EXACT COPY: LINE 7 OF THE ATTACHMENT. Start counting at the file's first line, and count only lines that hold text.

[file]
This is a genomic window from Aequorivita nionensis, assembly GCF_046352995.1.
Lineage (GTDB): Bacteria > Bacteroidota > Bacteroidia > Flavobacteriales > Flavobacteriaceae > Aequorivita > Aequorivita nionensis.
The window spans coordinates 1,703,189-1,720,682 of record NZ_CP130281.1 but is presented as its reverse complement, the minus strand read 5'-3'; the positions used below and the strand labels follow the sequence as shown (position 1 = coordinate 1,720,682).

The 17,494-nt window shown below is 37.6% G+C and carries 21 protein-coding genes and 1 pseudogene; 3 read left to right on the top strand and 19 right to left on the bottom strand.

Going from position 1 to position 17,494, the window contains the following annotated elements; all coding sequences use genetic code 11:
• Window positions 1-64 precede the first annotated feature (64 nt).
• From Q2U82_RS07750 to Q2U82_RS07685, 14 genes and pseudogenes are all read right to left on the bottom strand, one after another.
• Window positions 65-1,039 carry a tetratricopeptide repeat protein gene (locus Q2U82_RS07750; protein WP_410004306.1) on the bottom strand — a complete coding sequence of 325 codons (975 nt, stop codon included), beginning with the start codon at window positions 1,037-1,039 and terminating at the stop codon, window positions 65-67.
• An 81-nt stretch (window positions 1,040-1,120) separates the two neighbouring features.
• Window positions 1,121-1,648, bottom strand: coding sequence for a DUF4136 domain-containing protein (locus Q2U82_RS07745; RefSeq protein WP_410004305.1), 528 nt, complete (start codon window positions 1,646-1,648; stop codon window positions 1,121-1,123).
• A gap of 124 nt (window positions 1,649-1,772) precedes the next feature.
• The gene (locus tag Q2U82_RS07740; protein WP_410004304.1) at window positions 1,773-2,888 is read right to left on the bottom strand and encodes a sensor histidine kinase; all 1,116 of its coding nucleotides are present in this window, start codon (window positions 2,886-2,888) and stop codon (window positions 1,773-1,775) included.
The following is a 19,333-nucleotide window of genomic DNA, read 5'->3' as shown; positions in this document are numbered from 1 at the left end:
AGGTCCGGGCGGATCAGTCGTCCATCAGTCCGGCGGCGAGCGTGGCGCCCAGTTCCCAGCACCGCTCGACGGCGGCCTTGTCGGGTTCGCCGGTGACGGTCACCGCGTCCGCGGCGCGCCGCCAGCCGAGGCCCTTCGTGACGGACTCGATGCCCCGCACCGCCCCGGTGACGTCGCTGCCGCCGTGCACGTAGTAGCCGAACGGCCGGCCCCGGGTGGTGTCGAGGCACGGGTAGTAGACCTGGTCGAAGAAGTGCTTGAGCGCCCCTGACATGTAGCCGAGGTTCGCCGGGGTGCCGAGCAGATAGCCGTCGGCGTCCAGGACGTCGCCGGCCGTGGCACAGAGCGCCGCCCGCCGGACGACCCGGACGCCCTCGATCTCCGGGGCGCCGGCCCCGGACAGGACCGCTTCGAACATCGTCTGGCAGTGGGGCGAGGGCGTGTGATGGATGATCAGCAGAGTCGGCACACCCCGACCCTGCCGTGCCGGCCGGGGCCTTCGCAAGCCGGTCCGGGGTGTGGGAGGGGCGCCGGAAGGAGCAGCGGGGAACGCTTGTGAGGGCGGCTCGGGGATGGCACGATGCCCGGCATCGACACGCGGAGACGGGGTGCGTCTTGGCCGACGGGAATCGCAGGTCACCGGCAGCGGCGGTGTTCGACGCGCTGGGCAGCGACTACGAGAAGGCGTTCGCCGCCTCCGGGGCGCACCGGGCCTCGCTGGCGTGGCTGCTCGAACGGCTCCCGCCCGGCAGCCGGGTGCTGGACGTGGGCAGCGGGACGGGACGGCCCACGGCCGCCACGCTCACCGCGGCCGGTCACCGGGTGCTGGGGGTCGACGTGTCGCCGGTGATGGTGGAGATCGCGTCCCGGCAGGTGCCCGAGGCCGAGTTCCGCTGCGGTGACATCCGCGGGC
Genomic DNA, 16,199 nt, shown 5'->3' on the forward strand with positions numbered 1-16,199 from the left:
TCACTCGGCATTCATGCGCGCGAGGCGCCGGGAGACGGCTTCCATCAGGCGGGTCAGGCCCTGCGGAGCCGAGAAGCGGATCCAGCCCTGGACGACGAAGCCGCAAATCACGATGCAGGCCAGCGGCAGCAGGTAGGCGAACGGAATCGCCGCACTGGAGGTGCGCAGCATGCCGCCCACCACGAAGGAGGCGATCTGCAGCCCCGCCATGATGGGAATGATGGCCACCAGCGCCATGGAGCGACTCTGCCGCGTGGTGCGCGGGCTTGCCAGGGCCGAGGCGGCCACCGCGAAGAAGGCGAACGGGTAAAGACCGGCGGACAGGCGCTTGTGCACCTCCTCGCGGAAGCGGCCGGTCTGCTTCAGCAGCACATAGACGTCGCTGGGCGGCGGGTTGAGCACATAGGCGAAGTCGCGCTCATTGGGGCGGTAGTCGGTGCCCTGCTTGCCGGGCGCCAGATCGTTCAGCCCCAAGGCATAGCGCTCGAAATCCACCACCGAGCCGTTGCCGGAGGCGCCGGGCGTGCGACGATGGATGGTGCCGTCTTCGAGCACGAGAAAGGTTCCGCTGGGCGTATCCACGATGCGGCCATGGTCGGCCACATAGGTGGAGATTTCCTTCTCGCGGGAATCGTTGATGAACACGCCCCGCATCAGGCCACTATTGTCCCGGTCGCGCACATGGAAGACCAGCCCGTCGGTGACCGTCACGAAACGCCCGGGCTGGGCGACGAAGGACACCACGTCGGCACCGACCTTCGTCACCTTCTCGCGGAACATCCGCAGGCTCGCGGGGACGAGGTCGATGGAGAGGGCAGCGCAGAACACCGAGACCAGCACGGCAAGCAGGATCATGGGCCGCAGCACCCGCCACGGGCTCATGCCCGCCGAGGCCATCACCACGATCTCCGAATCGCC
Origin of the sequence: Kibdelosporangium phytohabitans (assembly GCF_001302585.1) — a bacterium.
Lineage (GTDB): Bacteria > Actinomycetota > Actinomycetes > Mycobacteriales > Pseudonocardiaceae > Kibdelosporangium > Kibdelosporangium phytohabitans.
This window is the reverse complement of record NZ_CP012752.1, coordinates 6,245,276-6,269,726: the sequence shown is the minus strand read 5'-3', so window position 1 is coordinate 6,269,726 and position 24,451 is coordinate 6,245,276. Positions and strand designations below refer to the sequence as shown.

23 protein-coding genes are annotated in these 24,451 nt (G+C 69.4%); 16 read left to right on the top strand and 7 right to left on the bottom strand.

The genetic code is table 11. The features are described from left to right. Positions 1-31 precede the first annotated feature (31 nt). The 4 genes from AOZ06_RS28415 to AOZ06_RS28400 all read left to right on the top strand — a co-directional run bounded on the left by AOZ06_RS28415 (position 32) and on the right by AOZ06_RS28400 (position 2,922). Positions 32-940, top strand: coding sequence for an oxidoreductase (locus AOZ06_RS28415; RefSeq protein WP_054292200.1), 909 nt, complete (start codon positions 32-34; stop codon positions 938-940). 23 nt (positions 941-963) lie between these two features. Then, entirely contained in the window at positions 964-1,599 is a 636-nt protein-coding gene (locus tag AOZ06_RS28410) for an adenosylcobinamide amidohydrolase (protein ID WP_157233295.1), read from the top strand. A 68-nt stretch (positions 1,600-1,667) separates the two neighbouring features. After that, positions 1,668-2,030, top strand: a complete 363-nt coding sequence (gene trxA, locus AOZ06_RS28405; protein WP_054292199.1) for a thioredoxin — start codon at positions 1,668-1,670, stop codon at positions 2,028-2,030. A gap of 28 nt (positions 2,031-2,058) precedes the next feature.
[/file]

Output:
• From Q2U82_RS07750 to Q2U82_RS07685, 14 genes and pseudogenes are all read right to left on the bottom strand, one after another.